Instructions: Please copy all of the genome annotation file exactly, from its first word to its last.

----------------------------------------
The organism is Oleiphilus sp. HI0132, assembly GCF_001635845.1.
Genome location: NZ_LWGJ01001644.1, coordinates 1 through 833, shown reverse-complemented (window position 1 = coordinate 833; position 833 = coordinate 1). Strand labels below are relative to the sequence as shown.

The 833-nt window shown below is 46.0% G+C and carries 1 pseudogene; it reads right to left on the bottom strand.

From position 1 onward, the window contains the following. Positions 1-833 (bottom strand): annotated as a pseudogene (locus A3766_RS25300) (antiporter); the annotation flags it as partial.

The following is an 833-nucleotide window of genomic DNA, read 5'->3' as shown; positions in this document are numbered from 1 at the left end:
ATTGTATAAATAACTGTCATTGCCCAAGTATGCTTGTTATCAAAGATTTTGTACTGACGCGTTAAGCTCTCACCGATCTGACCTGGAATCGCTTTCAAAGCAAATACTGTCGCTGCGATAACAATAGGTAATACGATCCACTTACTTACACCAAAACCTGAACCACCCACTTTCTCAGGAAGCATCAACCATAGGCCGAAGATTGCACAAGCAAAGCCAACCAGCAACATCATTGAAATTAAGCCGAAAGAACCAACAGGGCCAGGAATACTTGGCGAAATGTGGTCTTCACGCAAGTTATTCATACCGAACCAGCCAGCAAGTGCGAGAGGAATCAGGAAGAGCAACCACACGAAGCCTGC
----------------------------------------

The organism is Oleiphilus sp. HI0132, assembly GCF_001635845.1.
Genome location: NZ_LWGJ01001644.1, coordinates 1 through 833, shown reverse-complemented (window position 1 = coordinate 833; position 833 = coordinate 1). Strand labels below are relative to the sequence as shown.

The 833-nt window shown below is 46.0% G+C and carries 1 pseudogene; it reads right to left on the bottom strand.

From position 1 onward, the window contains the following. Positions 1-833 (bottom strand): annotated as a pseudogene (locus A3766_RS25300) (antiporter); the annotation flags it as partial.

The following is an 833-nucleotide window of genomic DNA, read 5'->3' as shown; positions in this document are numbered from 1 at the left end:
ATTGTATAAATAACTGTCATTGCCCAAGTATGCTTGTTATCAAAGATTTTGTACTGACGCGTTAAGCTCTCACCGATCTGACCTGGAATCGCTTTCAAAGCAAATACTGTCGCTGCGATAACAATAGGTAATACGATCCACTTACTTACACCAAAACCTGAACCACCCACTTTCTCAGGAAGCATCAACCATAGGCCGAAGATTGCACAAGCAAAGCCAACCAGCAACATCATTGAAATTAAGCCGAAAGAACCAACAGGGCCAGGAATACTTGGCGAAATGTGGTCTTCACGCAAGTTATTCATACCGAACCAGCCAGCAAGTGCGAGAGGAATCAGGAAGAGCAACCACACGAAGCCTGC